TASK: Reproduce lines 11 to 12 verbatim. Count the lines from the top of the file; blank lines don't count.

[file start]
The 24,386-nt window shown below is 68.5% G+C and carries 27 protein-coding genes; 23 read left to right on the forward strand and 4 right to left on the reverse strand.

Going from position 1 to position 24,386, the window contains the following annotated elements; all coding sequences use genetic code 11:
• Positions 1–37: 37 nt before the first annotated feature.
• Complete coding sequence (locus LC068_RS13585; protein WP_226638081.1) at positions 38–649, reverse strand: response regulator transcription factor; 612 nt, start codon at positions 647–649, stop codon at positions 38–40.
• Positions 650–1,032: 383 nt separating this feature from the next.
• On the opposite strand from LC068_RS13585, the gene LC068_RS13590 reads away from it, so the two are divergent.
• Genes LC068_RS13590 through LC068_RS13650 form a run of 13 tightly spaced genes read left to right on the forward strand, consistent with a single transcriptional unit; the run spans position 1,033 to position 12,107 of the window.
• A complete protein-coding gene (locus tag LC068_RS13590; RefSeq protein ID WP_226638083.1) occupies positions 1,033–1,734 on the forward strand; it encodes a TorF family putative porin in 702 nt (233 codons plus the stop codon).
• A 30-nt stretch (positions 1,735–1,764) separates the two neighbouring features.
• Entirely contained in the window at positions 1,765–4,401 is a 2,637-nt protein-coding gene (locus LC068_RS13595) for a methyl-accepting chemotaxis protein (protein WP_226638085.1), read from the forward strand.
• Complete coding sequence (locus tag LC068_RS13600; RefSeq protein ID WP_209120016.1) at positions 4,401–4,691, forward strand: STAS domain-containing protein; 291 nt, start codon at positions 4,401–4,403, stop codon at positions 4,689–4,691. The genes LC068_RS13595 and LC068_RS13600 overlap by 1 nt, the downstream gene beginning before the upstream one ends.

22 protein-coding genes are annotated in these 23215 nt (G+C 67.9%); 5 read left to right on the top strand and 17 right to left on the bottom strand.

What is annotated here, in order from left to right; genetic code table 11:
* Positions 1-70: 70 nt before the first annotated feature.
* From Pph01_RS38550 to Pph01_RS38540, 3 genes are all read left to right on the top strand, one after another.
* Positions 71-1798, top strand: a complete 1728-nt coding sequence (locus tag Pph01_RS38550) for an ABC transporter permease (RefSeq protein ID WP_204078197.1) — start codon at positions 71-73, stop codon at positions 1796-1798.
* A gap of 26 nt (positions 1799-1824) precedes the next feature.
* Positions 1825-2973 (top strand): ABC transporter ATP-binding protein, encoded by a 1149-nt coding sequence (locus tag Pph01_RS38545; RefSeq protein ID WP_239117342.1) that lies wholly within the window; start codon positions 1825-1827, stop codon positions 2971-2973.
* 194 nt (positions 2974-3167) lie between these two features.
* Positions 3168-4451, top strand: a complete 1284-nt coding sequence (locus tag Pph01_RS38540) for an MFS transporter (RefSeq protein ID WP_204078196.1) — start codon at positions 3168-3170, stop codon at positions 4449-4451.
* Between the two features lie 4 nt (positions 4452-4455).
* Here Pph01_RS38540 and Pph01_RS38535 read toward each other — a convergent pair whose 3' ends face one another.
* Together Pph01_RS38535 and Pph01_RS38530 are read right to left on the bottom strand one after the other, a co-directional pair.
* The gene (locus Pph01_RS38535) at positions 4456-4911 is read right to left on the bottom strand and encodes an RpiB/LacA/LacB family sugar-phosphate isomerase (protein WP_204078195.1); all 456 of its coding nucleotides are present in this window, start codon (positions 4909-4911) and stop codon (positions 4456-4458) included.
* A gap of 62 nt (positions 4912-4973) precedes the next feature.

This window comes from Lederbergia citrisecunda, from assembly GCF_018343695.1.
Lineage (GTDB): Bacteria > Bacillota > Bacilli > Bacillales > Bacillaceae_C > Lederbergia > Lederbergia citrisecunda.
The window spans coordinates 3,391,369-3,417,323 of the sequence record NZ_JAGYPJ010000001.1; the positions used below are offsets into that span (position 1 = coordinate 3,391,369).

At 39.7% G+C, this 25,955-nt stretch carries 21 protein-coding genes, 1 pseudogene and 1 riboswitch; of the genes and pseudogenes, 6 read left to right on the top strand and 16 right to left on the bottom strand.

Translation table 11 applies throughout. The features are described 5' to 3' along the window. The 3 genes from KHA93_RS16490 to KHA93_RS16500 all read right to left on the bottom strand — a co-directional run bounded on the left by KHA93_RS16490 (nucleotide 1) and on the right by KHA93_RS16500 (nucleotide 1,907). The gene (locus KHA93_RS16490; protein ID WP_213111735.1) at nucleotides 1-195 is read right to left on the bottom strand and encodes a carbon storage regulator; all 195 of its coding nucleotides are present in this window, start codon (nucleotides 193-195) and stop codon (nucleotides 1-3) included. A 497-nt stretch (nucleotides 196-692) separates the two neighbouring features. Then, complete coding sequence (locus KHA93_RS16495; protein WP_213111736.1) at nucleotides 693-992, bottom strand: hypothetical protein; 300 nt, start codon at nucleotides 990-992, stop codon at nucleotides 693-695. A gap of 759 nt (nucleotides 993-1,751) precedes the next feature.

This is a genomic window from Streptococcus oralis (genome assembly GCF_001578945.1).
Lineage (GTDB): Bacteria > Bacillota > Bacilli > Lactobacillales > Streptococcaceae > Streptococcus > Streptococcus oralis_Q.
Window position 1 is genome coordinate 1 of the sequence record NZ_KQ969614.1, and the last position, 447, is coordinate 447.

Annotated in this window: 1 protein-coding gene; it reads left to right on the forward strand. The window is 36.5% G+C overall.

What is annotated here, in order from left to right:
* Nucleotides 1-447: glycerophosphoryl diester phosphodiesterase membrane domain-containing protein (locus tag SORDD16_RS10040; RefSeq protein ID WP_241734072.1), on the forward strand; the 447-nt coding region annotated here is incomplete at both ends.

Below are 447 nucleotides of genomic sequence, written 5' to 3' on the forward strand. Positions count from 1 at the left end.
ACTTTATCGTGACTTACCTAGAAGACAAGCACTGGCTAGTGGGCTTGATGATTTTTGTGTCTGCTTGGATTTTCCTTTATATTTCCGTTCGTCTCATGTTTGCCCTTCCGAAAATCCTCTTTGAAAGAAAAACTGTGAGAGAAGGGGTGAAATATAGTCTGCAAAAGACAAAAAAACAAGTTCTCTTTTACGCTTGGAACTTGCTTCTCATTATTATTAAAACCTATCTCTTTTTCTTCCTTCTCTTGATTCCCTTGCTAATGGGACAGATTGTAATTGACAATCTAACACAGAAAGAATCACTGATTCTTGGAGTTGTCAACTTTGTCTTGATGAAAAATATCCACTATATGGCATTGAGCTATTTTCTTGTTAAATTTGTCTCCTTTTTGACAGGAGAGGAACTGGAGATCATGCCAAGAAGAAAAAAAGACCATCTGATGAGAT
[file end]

• Complete coding sequence (locus tag LC068_RS13600; RefSeq protein ID WP_209120016.1) at positions 4,401–4,691, forward strand: STAS domain-containing protein; 291 nt, start codon at positions 4,401–4,403, stop codon at positions 4,689–4,691. The genes LC068_RS13595 and LC068_RS13600 overlap by 1 nt, the downstream gene beginning before the upstream one ends.

22 protein-coding genes are annotated in these 23215 nt (G+C 67.9%); 5 read left to right on the top strand and 17 right to left on the bottom strand.